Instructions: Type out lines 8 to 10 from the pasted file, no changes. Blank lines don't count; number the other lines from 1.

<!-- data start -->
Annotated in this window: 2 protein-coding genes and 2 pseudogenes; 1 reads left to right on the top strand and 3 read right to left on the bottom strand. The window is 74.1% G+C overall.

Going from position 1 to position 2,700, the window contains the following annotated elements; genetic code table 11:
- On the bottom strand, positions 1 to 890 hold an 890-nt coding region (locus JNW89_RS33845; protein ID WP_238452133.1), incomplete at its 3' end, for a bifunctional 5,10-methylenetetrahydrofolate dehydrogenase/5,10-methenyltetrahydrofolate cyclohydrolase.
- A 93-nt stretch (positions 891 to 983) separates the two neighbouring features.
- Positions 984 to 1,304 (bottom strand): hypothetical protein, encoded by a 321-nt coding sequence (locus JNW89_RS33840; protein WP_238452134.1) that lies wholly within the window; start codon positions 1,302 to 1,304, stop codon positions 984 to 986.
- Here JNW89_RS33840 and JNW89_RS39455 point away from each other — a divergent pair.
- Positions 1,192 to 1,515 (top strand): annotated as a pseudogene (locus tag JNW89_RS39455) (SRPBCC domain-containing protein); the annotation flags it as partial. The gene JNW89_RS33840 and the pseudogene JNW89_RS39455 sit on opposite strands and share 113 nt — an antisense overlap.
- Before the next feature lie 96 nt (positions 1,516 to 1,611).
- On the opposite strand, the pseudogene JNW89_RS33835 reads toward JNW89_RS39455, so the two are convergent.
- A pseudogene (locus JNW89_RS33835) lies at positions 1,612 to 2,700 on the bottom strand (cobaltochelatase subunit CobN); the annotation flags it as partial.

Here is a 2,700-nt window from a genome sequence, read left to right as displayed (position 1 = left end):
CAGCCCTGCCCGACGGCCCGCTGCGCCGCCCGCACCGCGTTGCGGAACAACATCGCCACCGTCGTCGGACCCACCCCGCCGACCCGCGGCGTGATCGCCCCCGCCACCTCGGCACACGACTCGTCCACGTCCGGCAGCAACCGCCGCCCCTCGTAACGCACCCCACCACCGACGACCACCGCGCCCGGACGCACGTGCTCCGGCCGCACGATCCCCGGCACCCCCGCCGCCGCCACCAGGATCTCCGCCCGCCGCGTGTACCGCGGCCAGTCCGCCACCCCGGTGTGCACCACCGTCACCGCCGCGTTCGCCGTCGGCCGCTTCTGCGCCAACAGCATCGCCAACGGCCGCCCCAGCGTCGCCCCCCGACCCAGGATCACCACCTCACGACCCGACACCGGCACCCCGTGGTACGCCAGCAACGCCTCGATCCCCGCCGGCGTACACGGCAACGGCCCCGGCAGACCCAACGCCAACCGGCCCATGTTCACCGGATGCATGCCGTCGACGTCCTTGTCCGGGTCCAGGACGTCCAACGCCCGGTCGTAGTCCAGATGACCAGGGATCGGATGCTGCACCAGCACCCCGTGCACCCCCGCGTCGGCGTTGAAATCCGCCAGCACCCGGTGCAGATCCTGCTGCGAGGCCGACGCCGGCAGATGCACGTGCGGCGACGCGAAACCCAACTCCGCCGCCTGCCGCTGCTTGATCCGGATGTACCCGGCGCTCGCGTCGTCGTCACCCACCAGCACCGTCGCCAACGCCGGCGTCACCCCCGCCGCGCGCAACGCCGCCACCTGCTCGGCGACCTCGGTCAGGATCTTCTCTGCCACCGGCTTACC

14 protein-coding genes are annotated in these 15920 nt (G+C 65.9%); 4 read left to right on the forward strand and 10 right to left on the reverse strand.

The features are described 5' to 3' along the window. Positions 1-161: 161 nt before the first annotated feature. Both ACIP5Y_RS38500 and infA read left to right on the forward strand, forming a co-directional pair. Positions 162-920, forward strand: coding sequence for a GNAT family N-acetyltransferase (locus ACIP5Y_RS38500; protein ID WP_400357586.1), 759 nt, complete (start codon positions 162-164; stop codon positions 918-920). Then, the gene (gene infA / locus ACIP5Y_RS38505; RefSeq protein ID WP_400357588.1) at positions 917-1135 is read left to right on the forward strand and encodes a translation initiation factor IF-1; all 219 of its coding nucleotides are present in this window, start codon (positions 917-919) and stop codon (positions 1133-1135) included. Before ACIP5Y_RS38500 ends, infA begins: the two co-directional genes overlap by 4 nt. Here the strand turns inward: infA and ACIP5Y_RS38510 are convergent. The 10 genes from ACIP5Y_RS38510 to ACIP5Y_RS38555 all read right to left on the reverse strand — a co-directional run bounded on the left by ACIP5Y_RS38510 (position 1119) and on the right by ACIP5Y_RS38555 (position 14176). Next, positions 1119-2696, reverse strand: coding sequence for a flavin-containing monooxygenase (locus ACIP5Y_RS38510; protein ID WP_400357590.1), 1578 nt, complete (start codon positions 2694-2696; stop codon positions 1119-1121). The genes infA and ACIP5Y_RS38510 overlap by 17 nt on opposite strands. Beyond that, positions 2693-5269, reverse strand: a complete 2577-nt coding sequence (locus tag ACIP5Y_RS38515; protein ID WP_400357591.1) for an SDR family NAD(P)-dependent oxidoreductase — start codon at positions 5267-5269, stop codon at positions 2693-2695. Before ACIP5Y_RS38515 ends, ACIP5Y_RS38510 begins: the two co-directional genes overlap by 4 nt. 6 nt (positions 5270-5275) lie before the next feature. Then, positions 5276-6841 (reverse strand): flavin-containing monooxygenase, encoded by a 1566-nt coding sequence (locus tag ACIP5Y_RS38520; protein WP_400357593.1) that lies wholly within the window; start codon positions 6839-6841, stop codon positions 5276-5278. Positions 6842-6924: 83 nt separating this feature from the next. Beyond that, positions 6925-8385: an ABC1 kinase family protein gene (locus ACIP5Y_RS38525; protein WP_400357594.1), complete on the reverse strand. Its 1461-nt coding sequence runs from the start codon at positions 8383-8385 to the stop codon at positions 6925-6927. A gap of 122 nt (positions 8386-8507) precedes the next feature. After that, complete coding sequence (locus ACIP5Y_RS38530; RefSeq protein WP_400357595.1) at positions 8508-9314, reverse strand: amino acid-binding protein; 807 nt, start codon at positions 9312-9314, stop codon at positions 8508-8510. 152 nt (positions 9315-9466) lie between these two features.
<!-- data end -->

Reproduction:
- Before the next feature lie 96 nt (positions 1,516 to 1,611).
- On the opposite strand, the pseudogene JNW89_RS33835 reads toward JNW89_RS39455, so the two are convergent.
- A pseudogene (locus JNW89_RS33835) lies at positions 1,612 to 2,700 on the bottom strand (cobaltochelatase subunit CobN); the annotation flags it as partial.